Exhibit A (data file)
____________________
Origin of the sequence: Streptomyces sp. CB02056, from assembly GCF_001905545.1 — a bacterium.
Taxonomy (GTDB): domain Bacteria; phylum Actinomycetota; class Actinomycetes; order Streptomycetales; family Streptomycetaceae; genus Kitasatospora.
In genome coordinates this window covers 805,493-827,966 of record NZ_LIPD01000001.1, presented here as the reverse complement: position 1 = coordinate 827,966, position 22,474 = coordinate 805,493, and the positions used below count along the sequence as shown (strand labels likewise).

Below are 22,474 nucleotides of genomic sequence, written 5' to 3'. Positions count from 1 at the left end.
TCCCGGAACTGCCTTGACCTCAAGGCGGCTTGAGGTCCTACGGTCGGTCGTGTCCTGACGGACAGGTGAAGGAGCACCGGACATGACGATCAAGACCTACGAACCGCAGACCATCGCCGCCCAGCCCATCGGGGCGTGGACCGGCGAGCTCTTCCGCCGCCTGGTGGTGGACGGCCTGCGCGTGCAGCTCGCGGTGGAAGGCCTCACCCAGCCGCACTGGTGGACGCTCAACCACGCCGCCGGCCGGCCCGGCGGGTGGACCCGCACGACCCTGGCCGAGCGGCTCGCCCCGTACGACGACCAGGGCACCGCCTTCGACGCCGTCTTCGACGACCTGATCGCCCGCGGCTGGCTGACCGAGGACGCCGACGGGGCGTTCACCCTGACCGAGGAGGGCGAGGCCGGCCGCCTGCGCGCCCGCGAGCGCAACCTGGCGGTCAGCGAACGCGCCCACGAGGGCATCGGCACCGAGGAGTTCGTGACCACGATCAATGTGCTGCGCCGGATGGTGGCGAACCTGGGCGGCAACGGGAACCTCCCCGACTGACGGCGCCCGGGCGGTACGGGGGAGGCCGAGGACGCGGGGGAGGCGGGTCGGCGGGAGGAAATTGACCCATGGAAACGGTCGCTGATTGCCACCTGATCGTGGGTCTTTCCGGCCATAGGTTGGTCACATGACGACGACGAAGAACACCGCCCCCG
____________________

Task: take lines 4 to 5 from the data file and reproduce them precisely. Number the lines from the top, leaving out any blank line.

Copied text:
Below are 22,474 nucleotides of genomic sequence, written 5' to 3'. Positions count from 1 at the left end.
TCCCGGAACTGCCTTGACCTCAAGGCGGCTTGAGGTCCTACGGTCGGTCGTGTCCTGACGGACAGGTGAAGGAGCACCGGACATGACGATCAAGACCTACGAACCGCAGACCATCGCCGCCCAGCCCATCGGGGCGTGGACCGGCGAGCTCTTCCGCCGCCTGGTGGTGGACGGCCTGCGCGTGCAGCTCGCGGTGGAAGGCCTCACCCAGCCGCACTGGTGGACGCTCAACCACGCCGCCGGCCGGCCCGGCGGGTGGACCCGCACGACCCTGGCCGAGCGGCTCGCCCCGTACGACGACCAGGGCACCGCCTTCGACGCCGTCTTCGACGACCTGATCGCCCGCGGCTGGCTGACCGAGGACGCCGACGGGGCGTTCACCCTGACCGAGGAGGGCGAGGCCGGCCGCCTGCGCGCCCGCGAGCGCAACCTGGCGGTCAGCGAACGCGCCCACGAGGGCATCGGCACCGAGGAGTTCGTGACCACGATCAATGTGCTGCGCCGGATGGTGGCGAACCTGGGCGGCAACGGGAACCTCCCCGACTGACGGCGCCCGGGCGGTACGGGGGAGGCCGAGGACGCGGGGGAGGCGGGTCGGCGGGAGGAAATTGACCCATGGAAACGGTCGCTGATTGCCACCTGATCGTGGGTCTTTCCGGCCATAGGTTGGTCACATGACGACGACGAAGAACACCGCCCCCG